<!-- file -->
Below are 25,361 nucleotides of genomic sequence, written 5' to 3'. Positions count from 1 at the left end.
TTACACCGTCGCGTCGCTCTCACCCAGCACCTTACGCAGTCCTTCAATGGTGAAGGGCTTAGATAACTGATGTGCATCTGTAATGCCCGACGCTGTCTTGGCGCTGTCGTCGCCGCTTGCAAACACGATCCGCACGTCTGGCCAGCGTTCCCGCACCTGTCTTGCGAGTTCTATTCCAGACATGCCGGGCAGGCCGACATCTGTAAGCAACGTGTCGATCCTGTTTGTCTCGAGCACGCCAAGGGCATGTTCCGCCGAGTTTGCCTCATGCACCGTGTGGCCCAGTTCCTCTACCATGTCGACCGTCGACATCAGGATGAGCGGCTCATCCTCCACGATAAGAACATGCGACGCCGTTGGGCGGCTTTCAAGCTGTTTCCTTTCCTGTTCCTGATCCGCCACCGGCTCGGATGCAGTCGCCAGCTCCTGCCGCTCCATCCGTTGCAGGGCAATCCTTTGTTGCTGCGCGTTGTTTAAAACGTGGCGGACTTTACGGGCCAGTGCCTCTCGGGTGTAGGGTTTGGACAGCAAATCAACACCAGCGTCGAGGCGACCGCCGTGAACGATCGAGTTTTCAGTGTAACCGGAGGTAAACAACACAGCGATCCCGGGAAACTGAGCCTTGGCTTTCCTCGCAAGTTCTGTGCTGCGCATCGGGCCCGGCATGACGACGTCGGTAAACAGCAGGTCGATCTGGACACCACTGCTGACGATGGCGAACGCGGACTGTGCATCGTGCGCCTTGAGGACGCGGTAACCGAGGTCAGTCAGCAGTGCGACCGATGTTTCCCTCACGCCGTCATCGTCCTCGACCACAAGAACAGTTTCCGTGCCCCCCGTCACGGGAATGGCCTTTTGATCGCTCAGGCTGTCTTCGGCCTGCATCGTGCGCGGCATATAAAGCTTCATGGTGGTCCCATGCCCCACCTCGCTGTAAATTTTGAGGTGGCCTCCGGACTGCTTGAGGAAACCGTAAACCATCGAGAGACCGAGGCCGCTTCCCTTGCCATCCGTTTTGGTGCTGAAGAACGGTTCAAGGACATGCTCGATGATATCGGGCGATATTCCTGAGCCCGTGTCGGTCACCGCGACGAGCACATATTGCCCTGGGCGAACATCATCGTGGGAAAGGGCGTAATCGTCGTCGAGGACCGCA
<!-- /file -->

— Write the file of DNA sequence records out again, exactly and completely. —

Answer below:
Below are 25,361 nucleotides of genomic sequence, written 5' to 3'. Positions count from 1 at the left end.
TTACACCGTCGCGTCGCTCTCACCCAGCACCTTACGCAGTCCTTCAATGGTGAAGGGCTTAGATAACTGATGTGCATCTGTAATGCCCGACGCTGTCTTGGCGCTGTCGTCGCCGCTTGCAAACACGATCCGCACGTCTGGCCAGCGTTCCCGCACCTGTCTTGCGAGTTCTATTCCAGACATGCCGGGCAGGCCGACATCTGTAAGCAACGTGTCGATCCTGTTTGTCTCGAGCACGCCAAGGGCATGTTCCGCCGAGTTTGCCTCATGCACCGTGTGGCCCAGTTCCTCTACCATGTCGACCGTCGACATCAGGATGAGCGGCTCATCCTCCACGATAAGAACATGCGACGCCGTTGGGCGGCTTTCAAGCTGTTTCCTTTCCTGTTCCTGATCCGCCACCGGCTCGGATGCAGTCGCCAGCTCCTGCCGCTCCATCCGTTGCAGGGCAATCCTTTGTTGCTGCGCGTTGTTTAAAACGTGGCGGACTTTACGGGCCAGTGCCTCTCGGGTGTAGGGTTTGGACAGCAAATCAACACCAGCGTCGAGGCGACCGCCGTGAACGATCGAGTTTTCAGTGTAACCGGAGGTAAACAACACAGCGATCCCGGGAAACTGAGCCTTGGCTTTCCTCGCAAGTTCTGTGCTGCGCATCGGGCCCGGCATGACGACGTCGGTAAACAGCAGGTCGATCTGGACACCACTGCTGACGATGGCGAACGCGGACTGTGCATCGTGCGCCTTGAGGACGCGGTAACCGAGGTCAGTCAGCAGTGCGACCGATGTTTCCCTCACGCCGTCATCGTCCTCGACCACAAGAACAGTTTCCGTGCCCCCCGTCACGGGAATGGCCTTTTGATCGCTCAGGCTGTCTTCGGCCTGCATCGTGCGCGGCATATAAAGCTTCATGGTGGTCCCATGCCCCACCTCGCTGTAAATTTTGAGGTGGCCTCCGGACTGCTTGAGGAAACCGTAAACCATCGAGAGACCGAGGCCGCTTCCCTTGCCATCCGTTTTGGTGCTGAAGAACGGTTCAAGGACATGCTCGATGATATCGGGCGATATTCCTGAGCCCGTGTCGGTCACCGCGACGAGCACATATTGCCCTGGGCGAACATCATCGTGGGAAAGGGCGTAATCGTCGTCGAGGACCGCA